Steven Tyler Pens Open Letter Concerning Copyright Abuse in Music
It's been a tumultuous week, but Aerosmith singer Steven Tyler is hoping a plea can change the way copyrights are viewed moving forward. The vocalist has penned an open letter to raise awareness of copyright infringement and artist rights in the music industry. The letter comes as a result of politicians using songs for their campaigns without permission from the artist first.
In the letter, Tyler harps on government's intervention in the music industry. Musician income is tightly monitored by the government, but the musicians are still not given a fair shake when it comes to receiving proper royalties for their music. The singer feels there is not enough being done to protect the artist, especially in cases of copyright infringement.
The letter reads as follows:
This week, I sent a letter to Donald Trump's campaign asking to not use my music at political rallies. My intent was not to make a political statement, but to make one about the rights of my fellow music creators. But I've been singing this song for a while now.
In February, I became a founding member of the Grammy Creators' Alliance. The Alliance joined many big names in the music business, not for ourselves, but for the up-and-coming songwriters and artists. To bring hope. To try and change laws that are hindering the music biz. To make sure that songwriters and artists can practice their art without threat of extinction. To make sure those who practice their craft get paid fairly when others use their work.
I'm not alone in my efforts to bring change. Today, more than 1,650 musicians and songwriters will be visiting their local congress members in their home offices as part of our grassroots program, Grammys in my District.
Big changes are happening right now in copyright reform as a result of massive technology changes and with the way fans pay for music and consume music. These changes can be a good thing for songwriters and up-and-coming artists, if we are paid fairly by those who make money using our work. Everyone deserves to be able to pay their bills, support their families, and do the work they love. Too many can't because we are being shortchanged by new and old technology companies.
Now, I don't blame all the new technologies, some are really cool. You can listen to music wherever you are, make up your own playlists, and hear what you want when you want. That's powerful, and at least they are paying creators something! The old technology companies do not pay artists; not one penny! And they are paying songwriters the minimum that the law says they should pay.
The laws need to change. We have so many laws in America that control how we get paid for our music. Seventy-five percent of songwriters' income in the U.S. is regulated by the government? Too much government intervention in art and music is a bad thing.
Just as my record label sister, Taylor Swift, wrote her letter to Apple in June, this is my open letter to everyone. We need change. Songwriters, producers and artists can't survive on what they are being paid.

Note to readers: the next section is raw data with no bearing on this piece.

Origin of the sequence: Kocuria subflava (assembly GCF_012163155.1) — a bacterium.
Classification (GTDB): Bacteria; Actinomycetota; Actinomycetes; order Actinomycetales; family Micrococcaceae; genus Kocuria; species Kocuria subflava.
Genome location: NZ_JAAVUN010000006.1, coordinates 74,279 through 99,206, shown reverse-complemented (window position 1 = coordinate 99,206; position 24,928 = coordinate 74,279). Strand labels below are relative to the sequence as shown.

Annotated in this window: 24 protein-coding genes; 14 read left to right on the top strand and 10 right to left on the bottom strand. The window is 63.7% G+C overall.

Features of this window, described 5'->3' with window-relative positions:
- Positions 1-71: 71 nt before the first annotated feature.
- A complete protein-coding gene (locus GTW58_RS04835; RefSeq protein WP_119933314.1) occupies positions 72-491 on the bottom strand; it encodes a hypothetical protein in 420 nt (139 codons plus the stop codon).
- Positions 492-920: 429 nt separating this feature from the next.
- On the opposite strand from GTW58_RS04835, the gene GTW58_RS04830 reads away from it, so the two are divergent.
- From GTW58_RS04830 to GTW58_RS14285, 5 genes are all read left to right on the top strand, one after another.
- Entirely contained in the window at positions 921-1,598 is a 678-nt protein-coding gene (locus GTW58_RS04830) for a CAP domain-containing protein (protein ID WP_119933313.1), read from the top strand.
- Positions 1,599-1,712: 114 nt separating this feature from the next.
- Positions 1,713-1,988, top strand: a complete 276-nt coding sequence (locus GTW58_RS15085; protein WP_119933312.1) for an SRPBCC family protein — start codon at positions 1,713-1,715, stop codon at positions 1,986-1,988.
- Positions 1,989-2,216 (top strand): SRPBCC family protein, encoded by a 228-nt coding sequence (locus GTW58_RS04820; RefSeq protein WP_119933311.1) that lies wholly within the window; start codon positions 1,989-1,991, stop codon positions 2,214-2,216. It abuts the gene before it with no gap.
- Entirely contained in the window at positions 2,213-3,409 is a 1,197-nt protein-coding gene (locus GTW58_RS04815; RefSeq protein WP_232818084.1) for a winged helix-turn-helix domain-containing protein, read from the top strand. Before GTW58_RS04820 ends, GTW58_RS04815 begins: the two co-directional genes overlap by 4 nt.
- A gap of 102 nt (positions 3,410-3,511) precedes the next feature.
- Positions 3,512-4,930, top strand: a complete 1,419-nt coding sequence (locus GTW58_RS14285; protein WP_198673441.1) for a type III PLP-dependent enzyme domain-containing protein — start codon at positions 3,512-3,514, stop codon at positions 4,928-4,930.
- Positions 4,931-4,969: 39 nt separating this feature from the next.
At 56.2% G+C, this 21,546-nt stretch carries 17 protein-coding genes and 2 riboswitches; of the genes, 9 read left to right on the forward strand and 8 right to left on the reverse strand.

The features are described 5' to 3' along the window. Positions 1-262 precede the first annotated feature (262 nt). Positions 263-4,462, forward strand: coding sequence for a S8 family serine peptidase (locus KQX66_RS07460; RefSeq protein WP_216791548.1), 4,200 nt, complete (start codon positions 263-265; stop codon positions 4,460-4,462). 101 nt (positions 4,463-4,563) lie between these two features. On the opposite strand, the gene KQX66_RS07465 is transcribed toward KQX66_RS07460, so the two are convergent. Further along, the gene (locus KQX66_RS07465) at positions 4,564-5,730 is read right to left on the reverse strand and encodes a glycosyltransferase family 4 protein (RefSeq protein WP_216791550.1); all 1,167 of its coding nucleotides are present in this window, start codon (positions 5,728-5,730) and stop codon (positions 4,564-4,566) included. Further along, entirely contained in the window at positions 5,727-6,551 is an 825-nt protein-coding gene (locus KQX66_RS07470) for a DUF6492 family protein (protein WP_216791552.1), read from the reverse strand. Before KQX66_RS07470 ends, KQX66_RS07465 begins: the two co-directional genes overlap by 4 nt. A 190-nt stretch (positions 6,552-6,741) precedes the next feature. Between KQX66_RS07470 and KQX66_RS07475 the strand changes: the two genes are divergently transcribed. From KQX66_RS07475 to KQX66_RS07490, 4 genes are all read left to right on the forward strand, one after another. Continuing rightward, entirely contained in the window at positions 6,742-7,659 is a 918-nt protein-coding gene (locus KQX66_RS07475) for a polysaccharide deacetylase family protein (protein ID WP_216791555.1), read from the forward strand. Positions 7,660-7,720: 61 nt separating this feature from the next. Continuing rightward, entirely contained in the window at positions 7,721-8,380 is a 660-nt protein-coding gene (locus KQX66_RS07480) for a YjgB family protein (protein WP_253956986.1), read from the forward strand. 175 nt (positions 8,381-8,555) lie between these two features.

I received a real lesson on this a couple years ago when I started to look into laws surrounding copyright. I found out that there was an effort underway in Washington to strip certain important approval rights of artists and songwriters for derivative use of their work. When I heard about this crazy idea, I submitted an official comment paper to the folks in Washington D.C. along with a few of my friends like Don Henley and Joe Walsh of the Eagles, deadmau5, Britney, Dr. Dre and Sting explaining why this was a bad idea. It's not about Wall Street derivatives; it's about artists and songwriters losing control of their work and not getting paid fairly when it is used. More of the same, I thought. It taught me that creators have to be vigilant and fight for their rights.
After that, I took a trip to D.C. where I met with a lot of important Congress members to let them know that that any time artists and songwriters lose the right over how their music is used, it is devastating to them. Many of these Congress people I spoke to were shocked to learn that this really bothered musicians and songwriters and some even changed their views, all because we made the effort to let them know how we feel.
In D.C., I met with Congressman Bob Goodlatte from Virginia. This guy really gets it! His district in the Blue Ridge Mountains is home to some great songwriters and artists. He really believes that the laws need to change so that songwriters and artists are paid fairly, and he is doing something about it. Goodlatte has personally overseen 20 hearings on copyright reform over the past two years, creating forum so that creators' voices can be heard.
On Wednesday, our voice will ring out again. Three hundred and fifty members of Congress will get a knock on their door from their music making constituents. They will be there to deliver a very clear message of themselves and creators all over America. It's time for change.
We know you love our music. Now is the time to show us some love by supporting the effort to reform outdated copyright laws, do away with government standard for artist compensation, and make sure creators are paid fairly when other business use our work.
Earlier this week, Tyler issued a cease and desist letter to Republican presidential candidate Donald Trump regarding Trump's use of "Dream On." Tyler joined an ever-growing list of musicians, including Neil Young and Tom Petty among others, who have asked Trump not to use their music at his campaigns. While Tyler is personal friends with the campaigning candidate, he stressed the issue here comes down to copyright infringement.
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